Drunken Zhong Kui

I wrote this programme note for a festival of Chinese music at the Carnegie Hall, about the plot of a Hokkien opera:

Zhong Kui is a famous classical scholar, but he is extremely ugly. The Tang emperor, judging him by his appearance, rejects him for an official post. Feeling humiliated, Zhong Kui commits suicide, whereupon the God of the Underworld gives him a job as God of Exorcism. With innumerable demons to quell, Zhong Kui is troubled. The more he drinks, the worse his problems become, but he can only focus on the endless war against demons and evil spirits.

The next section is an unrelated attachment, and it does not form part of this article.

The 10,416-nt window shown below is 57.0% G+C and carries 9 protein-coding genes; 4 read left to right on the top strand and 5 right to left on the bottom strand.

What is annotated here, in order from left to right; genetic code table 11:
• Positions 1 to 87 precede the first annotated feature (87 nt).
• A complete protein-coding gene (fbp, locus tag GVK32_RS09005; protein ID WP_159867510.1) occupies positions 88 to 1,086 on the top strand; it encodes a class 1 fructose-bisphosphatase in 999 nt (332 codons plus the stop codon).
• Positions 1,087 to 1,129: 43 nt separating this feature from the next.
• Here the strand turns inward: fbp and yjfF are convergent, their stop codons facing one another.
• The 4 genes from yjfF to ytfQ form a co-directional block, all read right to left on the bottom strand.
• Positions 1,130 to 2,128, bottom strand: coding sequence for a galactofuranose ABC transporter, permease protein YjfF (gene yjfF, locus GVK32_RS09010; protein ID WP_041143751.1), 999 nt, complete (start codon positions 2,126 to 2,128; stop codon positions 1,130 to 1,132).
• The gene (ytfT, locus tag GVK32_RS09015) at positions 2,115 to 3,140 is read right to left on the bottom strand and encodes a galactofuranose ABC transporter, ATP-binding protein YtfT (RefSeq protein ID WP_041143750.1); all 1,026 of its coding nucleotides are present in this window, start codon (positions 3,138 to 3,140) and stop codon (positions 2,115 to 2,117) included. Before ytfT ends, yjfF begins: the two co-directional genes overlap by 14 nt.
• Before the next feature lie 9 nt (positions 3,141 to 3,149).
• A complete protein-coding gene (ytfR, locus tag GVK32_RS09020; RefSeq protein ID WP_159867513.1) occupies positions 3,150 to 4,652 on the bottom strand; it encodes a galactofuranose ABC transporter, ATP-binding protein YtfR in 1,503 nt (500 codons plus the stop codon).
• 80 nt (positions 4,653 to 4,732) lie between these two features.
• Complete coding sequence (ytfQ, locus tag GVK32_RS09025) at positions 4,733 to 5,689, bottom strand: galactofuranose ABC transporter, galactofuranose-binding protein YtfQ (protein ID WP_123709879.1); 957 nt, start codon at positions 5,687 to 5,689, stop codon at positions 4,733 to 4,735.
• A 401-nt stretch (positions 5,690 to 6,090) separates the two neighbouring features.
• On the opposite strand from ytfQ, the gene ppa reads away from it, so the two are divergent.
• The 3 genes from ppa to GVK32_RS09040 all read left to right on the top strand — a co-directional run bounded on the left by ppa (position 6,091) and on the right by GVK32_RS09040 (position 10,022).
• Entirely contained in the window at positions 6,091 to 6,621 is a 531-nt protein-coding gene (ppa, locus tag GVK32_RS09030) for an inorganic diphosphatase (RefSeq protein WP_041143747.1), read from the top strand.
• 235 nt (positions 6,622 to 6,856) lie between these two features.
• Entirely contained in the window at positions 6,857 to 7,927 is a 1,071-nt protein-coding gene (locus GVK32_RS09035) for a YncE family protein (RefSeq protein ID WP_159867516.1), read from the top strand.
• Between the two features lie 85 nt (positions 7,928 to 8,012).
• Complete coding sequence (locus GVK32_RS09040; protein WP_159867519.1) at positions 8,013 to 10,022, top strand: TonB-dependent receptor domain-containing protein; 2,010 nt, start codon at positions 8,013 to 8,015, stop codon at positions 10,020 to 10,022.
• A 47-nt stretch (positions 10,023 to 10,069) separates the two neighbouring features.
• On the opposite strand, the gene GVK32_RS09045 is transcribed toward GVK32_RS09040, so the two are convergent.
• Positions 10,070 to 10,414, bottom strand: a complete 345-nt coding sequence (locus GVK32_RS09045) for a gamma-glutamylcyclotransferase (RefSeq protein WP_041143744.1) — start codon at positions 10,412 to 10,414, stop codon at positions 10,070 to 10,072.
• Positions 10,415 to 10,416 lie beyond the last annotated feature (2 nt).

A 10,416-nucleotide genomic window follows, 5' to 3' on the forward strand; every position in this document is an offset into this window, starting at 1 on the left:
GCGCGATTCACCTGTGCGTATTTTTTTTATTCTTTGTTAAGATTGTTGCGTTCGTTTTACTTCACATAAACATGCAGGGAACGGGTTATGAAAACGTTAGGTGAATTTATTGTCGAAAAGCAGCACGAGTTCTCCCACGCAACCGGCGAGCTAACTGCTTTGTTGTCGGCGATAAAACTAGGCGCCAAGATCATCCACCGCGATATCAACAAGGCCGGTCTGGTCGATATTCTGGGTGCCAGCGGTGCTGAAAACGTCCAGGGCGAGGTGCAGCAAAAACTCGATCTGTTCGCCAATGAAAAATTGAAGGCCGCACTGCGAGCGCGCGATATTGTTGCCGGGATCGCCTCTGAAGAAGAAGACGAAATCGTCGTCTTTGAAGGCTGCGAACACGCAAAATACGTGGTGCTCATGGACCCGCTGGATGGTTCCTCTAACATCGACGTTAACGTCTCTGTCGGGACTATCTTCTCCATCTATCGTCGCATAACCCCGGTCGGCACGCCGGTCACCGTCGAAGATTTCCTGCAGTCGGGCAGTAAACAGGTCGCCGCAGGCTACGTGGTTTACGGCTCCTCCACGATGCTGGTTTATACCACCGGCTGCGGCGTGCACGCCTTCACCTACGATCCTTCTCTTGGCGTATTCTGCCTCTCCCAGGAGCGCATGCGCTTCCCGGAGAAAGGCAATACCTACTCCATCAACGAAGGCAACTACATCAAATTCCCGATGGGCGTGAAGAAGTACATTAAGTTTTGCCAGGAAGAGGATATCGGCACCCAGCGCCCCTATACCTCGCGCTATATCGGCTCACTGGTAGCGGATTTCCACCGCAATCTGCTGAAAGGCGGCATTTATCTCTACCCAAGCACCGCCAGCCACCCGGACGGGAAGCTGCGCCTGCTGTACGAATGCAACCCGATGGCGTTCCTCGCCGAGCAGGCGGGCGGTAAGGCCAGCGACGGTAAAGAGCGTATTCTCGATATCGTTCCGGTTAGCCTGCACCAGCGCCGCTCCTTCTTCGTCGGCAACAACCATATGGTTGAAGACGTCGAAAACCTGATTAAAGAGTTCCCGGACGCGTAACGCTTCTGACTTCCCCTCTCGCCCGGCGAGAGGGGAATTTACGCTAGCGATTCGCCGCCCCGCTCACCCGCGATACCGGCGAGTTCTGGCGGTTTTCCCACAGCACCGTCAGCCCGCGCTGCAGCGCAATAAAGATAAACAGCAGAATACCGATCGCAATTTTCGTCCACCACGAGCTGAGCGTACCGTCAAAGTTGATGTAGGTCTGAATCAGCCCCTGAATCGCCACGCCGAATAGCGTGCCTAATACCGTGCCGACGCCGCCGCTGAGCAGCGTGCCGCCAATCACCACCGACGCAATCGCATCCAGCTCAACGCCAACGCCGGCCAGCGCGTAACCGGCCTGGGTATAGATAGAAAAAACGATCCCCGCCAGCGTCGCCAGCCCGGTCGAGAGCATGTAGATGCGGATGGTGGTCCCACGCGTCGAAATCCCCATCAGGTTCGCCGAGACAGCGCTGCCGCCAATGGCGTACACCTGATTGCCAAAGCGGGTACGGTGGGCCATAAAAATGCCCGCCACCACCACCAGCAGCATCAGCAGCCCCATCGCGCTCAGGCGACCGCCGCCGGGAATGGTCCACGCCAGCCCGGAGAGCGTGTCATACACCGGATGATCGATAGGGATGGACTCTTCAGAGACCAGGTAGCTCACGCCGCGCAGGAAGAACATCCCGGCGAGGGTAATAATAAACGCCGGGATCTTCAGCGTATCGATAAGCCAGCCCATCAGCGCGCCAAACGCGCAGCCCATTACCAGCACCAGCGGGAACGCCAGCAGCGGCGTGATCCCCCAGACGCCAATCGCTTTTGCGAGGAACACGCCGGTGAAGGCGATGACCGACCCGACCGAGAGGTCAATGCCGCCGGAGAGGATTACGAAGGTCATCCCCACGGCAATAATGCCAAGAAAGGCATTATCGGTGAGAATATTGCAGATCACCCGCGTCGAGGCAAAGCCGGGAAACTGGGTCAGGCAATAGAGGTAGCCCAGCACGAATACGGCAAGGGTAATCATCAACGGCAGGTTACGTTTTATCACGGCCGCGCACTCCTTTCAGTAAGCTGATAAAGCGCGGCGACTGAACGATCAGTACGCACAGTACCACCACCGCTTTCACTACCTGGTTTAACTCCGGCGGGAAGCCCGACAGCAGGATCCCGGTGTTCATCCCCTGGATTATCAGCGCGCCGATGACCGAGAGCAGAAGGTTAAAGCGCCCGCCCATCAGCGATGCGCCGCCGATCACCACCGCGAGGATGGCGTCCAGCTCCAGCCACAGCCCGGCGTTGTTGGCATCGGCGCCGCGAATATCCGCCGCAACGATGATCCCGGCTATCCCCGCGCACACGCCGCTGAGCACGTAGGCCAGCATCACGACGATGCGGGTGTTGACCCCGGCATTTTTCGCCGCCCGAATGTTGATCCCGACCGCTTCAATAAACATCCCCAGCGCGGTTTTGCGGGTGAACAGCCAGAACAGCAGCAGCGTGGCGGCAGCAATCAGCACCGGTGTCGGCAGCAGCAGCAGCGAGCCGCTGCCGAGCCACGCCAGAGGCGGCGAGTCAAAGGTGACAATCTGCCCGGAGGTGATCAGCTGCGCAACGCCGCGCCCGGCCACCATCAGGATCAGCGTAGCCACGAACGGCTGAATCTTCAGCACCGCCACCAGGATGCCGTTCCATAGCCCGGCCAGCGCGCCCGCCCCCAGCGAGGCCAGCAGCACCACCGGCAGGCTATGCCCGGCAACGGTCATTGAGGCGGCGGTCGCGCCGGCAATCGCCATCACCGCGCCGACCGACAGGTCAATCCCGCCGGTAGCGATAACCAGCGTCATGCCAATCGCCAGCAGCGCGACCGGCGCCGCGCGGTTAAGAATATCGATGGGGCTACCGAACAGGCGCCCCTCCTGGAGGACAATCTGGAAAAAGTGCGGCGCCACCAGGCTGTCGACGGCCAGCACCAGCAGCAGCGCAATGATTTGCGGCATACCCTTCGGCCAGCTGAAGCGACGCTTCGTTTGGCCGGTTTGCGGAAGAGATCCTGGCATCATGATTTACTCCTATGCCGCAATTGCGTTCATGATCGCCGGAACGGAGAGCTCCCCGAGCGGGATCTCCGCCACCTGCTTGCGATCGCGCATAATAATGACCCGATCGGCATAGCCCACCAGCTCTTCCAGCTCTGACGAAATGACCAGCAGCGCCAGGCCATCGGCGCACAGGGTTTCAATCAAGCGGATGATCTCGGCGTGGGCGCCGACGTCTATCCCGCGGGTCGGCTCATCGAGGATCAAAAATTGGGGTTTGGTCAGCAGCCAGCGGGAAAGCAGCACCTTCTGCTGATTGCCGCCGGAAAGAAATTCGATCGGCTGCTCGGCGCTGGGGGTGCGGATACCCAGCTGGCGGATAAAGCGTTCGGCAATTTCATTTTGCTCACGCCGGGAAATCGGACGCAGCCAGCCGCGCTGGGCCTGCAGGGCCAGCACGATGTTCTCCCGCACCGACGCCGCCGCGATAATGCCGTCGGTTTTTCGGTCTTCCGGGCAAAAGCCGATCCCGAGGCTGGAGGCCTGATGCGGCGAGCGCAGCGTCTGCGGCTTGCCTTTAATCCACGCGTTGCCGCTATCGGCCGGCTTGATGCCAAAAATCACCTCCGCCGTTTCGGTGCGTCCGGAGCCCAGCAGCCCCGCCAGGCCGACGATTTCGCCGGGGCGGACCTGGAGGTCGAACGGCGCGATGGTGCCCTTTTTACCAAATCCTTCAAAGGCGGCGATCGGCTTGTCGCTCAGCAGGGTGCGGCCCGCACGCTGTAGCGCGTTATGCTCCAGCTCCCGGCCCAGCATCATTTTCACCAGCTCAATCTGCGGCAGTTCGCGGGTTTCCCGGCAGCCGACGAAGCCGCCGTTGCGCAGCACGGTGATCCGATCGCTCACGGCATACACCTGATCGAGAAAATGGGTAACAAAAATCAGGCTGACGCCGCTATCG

What is the moral here? That ugliness, depression, and substance-abuse must not detract from the ongoing war on terrorism?! Discuss.

 OK, that last bit got judiciously cut, but still.

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